While Käpylä and Porvoo are small and sweet, more striking wooden villas can be found in the west-coast town of Hanko. A spa town since the 1800s, Hanko formerly accommodated spa visitors in quaint guesthouses during the summer season, while more affluent families built their own grand villas, which remain landmarks to this day.
One recently reopened guesthouse has shaken things up thanks to Staffan Tallqvist and his opportune timing.
Tallqvist first bought the house as a future summer villa for his three children. While waiting for them to grow up, he decided to renovate the place to serve as a guesthouse, which was opened during summer of 2015.
Originally built in 1904, Villa Solgården represents the more modern end of Hanko’s wooden architecture with its mansard roof and undecorated façade. Its beauty lies in its simplicity and its spacious, light rooms. These were also the key elements architect Joanna Maury sought to emphasise in the renovations, in which three layers of plastic carpet were removed to reveal beautiful wooden flooring. The walls and staircases meanwhile underwent minimal changes to maintain the old atmosphere.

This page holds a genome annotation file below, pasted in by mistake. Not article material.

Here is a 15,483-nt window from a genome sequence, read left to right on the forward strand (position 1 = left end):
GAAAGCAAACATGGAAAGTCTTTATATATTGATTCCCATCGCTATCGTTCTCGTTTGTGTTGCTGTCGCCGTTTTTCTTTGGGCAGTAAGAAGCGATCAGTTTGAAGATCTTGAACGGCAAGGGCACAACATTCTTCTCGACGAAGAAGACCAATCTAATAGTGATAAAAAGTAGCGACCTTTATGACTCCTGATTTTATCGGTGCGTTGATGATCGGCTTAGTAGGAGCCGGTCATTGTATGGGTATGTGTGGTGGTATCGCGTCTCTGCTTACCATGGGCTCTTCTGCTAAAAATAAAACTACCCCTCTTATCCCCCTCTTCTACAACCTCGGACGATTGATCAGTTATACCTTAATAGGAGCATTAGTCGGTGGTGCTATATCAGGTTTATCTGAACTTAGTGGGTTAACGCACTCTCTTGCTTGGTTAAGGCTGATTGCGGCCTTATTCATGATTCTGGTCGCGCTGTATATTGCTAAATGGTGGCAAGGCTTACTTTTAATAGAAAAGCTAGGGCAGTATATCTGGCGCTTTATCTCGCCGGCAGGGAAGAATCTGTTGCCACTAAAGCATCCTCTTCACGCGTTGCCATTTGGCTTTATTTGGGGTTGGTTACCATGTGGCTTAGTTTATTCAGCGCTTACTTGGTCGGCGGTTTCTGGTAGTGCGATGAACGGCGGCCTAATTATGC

The rule of simplicity has been followed to a T in the spacious living room and kitchen area, as well as in the 16 cosy, white rooms containing only the essentials.
“People always associate the word ‘cosy’ with shabby, but here the home-like feel comes from the simple style and relaxed atmosphere,” he says.
Like most of Hanko, Solgården caters to summer visitors from May to September. In winter, the old house hibernates, the freezing temperatures keeping mould at bay.
And it looks like visitors can look forward to plenty of future summers at Solgården. Tallqvist recently decided that perhaps his children might want to choose their own summer hideaways. Solgården will thus remain a guesthouse, keeping alive the spa town tradition and providing fresh air and peace for many seasons to come.
Text Amanda Soila
Photos Amanda Soila, Café Siili, and Brinna Creative